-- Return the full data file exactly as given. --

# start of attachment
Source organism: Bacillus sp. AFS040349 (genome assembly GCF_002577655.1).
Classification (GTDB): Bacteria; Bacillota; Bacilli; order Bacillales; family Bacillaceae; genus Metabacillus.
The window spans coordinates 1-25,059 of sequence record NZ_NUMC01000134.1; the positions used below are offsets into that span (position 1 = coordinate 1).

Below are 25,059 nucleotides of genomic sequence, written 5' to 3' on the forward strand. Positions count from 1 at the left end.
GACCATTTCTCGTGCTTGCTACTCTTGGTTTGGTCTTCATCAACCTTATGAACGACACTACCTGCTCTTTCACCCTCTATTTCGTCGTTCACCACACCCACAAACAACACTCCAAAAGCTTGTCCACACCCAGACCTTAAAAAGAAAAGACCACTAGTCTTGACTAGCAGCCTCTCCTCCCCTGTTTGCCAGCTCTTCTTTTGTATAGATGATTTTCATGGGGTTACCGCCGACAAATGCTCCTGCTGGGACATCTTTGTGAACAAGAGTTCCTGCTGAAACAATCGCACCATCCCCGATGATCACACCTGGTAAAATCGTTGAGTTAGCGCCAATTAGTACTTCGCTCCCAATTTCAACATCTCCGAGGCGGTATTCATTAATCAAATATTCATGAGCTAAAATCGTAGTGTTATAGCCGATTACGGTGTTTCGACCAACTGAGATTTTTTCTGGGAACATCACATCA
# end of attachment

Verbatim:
Source organism: Bacillus sp. AFS040349 (genome assembly GCF_002577655.1).
Classification (GTDB): Bacteria; Bacillota; Bacilli; order Bacillales; family Bacillaceae; genus Metabacillus.
The window spans coordinates 1-25,059 of sequence record NZ_NUMC01000134.1; the positions used below are offsets into that span (position 1 = coordinate 1).

Below are 25,059 nucleotides of genomic sequence, written 5' to 3' on the forward strand. Positions count from 1 at the left end.
GACCATTTCTCGTGCTTGCTACTCTTGGTTTGGTCTTCATCAACCTTATGAACGACACTACCTGCTCTTTCACCCTCTATTTCGTCGTTCACCACACCCACAAACAACACTCCAAAAGCTTGTCCACACCCAGACCTTAAAAAGAAAAGACCACTAGTCTTGACTAGCAGCCTCTCCTCCCCTGTTTGCCAGCTCTTCTTTTGTATAGATGATTTTCATGGGGTTACCGCCGACAAATGCTCCTGCTGGGACATCTTTGTGAACAAGAGTTCCTGCTGAAACAATCGCACCATCCCCGATGATCACACCTGGTAAAATCGTTGAGTTAGCGCCAATTAGTACTTCGCTCCCAATTTCAACATCTCCGAGGCGGTATTCATTAATCAAATATTCATGAGCTAAAATCGTAGTGTTATAGCCGATTACGGTGTTTCGACCAACTGAGATTTTTTCTGGGAACATCACATCA